In the dying days of October, the boards of Italian and French car giants Fiat Chrysler (FCA) and PSA (Peugeot Citroen) agreed on a merger that would create the world’s fourth-largest carmaker, a proposal that has been largely well-received by the auto industry.
But analysts at GlobalData have poured cold water on this outlook and strongly suspect the deal may go down as one of the worst corporate decisions in the history of the auto industry, perhaps even overshadowing the $35bn 1998 marriage of Daimler-Chrysler, which nine years later was dissolved for a mere $7.4bn.
But why should anyone take heed of the views of tech industry analysts when the auto industry itself is relatively upbeat about the deal?
GlobalData analysts study dominant themes across various sectors based on empirical data. These are the major issues that keep company executives up at night. Some themes — like AI — transcend all industries. Others are more specific. Time and again, companies have demonstrated how a failure to invest in themes can lead to extinction.
In their day, Kodak, Blockbuster and Blackberry were all industry leaders, now reduced to case study fodder for business school lecturers. Each of these companies failed to notice the changing tide of digital photography, streaming on-demand video and the onset of smartphones.
What awaits the auto industry?
So what is so wrong with a merged FCA and PSA? First, let’s think about what is happening in the auto industry: the electrification of transport; increasing automation; and changing trends in vehicle ownership will shake the industry to its core.
The auto industry needs to make massive investments in new powertrain technology, batteries, aftersales services, new fleet management approaches, AI, processing chips, LiDAR (light detection and ranging) and other advanced sensors, connectivity, cloud, edge computing, in-car analytics, and much, much more.
A decade ago, few would have predicted the impact a new entrant could make on an industry perceived to be so complex it was immune from rapid disruption. Few would have predicted how quickly public sentiment would turn its back on internal combustion engines (ICE) and diesel in particular. The speed of change has caught the industry by surprise and change, once considered a slim possibility is now inexorable.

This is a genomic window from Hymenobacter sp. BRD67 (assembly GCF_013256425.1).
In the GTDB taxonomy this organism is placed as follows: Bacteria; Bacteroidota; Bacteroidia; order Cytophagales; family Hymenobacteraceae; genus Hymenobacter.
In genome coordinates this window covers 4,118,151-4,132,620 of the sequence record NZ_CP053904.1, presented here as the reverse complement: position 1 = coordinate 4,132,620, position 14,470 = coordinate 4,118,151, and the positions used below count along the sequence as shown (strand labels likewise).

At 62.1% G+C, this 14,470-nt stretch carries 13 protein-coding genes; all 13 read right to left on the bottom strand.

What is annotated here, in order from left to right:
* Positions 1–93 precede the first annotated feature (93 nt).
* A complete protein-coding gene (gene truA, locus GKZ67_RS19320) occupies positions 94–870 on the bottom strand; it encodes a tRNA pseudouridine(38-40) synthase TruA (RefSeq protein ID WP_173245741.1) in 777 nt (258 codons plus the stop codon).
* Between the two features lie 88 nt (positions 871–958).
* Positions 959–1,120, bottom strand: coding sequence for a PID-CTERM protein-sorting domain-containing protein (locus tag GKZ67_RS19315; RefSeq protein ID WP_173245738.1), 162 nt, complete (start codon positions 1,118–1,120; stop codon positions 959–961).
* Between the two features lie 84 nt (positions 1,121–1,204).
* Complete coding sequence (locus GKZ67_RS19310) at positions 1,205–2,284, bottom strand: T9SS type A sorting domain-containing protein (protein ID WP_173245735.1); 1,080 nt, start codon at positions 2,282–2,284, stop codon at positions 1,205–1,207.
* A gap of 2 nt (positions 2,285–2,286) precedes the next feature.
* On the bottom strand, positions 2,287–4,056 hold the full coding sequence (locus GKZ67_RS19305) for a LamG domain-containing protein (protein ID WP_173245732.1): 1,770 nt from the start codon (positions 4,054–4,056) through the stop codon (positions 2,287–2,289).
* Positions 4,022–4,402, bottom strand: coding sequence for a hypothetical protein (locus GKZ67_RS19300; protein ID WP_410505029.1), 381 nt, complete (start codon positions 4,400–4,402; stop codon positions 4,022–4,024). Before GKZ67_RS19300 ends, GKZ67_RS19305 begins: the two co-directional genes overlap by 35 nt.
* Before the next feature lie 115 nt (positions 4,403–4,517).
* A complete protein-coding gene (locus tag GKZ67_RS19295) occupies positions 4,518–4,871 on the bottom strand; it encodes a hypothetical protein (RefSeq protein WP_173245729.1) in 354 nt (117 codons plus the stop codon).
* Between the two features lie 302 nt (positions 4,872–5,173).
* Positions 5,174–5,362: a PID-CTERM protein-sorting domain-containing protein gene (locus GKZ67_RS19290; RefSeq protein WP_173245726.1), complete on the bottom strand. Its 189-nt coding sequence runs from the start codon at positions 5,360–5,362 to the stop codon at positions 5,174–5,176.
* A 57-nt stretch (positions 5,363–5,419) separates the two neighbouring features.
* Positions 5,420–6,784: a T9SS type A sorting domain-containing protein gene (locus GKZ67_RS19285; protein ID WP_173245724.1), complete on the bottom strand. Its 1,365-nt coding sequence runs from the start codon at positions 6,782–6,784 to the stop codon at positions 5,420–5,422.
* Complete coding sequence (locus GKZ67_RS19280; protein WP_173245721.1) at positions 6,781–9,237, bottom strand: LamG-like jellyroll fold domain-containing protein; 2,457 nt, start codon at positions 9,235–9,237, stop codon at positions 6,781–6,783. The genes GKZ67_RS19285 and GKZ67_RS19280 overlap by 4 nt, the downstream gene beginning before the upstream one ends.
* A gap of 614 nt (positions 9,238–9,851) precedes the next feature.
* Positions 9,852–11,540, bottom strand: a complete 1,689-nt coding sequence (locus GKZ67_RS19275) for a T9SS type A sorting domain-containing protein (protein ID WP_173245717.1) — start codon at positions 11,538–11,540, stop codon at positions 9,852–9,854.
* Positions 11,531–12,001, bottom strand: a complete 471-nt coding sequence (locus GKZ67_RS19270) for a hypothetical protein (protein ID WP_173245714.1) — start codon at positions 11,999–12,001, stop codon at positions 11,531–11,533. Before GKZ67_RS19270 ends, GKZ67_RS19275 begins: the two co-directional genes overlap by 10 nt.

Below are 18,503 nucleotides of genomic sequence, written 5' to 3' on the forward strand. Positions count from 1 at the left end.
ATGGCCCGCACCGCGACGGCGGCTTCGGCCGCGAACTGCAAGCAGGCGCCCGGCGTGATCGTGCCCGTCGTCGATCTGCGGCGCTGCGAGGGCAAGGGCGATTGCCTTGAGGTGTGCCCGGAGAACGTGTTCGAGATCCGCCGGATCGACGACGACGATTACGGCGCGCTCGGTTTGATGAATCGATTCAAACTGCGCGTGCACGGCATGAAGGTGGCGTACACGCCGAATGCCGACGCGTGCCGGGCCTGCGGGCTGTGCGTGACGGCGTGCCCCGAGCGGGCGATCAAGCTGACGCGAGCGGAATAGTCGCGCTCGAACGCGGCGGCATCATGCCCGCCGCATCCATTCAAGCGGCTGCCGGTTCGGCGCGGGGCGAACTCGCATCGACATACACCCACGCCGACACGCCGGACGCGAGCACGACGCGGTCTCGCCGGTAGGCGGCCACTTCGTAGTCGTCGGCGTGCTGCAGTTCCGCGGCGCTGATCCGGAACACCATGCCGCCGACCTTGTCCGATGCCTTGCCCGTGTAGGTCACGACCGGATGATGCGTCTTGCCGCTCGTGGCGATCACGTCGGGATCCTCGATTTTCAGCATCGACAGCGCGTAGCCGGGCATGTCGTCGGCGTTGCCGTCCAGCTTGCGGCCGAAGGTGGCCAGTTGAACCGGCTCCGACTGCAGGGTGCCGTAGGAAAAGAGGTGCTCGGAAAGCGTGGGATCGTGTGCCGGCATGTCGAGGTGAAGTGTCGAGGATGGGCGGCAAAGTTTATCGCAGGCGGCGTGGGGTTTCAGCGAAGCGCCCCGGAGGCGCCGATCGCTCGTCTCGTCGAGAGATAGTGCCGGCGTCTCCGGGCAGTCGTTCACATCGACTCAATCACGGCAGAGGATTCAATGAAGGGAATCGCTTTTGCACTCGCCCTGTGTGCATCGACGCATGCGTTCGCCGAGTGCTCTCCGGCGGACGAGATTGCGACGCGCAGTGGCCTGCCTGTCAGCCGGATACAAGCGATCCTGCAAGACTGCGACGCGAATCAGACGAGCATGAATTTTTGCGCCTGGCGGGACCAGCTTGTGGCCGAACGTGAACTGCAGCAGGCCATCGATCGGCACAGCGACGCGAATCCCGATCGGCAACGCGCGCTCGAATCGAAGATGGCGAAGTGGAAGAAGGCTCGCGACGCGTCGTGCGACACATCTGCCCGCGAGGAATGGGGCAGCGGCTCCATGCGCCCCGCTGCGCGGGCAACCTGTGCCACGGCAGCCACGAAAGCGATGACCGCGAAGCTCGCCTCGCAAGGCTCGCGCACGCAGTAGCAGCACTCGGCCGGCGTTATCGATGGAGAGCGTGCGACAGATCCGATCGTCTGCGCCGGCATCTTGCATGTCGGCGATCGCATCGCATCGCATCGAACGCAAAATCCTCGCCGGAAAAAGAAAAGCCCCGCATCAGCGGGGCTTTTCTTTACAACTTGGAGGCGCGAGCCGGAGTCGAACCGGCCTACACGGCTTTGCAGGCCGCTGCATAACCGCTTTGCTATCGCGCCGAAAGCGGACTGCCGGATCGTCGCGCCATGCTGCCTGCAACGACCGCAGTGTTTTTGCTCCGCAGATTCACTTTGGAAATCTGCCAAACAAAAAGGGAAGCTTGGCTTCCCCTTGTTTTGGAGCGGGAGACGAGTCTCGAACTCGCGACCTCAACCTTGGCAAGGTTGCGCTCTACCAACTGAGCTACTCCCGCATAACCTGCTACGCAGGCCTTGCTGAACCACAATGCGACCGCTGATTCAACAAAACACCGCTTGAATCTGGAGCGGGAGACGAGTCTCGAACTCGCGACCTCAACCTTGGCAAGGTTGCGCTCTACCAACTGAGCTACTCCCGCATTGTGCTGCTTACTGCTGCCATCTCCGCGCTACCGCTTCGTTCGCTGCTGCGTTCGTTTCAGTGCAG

How well prepared are the FCA and PSA?
Which brings us to FCA and PSA. These are essentially two industry dinosaurs which we believe could be lumbering toward extinction.
In GlobalData’s thematic scorecard for the automotive sector (below), FCA is ranked 53rd and PSA 54th out of 55 companies. The two companies score worst where it matters most: electrification, autonomous driving and transport-as-a-service.
So think about this. The merger’s primary driver is scale and scale will be achieved by driving cost savings through supply chain integration. The complexity of the supply chains will suck in the companies’ best resources for years to come. But these companies both need to play a costly and time-consuming game of catch up with investments in core technologies for the future transportation system.
And time is a resource neither possesses. The first tranche of diesel bans will come into force in 2025 and will ramp up to the year 2040. That is the current state of play. How many more climate change-related disasters before governments start ramping up legislation to decarbonise transport? Every European flood, Asian typhoon or US hurricane increases the demand for an even faster move towards electrification.
A merger makes FCA/PSA look backwards, not forwards
The auto industry seems to be fixated on scale, where biggest is best. In some ways, this may be true. VW is currently in an enviable position and can leverage a worldwide, integrated, multi-marque supply chain. But GlobalData ranks VW higher than most in the electrification and autonomous driving themes. The trouble is, FCA and PSA seem to be implementing yesterday’s strategy to solve tomorrow’s problems. Five minutes spent studying GE’s ill-fated 2014 acquisition of Alstom will provide ample evidence for how badly some mergers can end up. What is FCA and PSA’s most pressing strategic imperative: scale their existing business or create products relevant to 21st-century consumers?
Without sufficient investment into critical themes, they run the risk of creating the largest irrelevance in automaking history, and yet more slide fodder for business school lecturers.
Source: GlobalData Thematic Research.
Note: GlobalData’s Thematic Screen ranks companies within a sector on the basis of their competitive position in the ten themes that matter most to their industry, generating a leading indicator of future performance.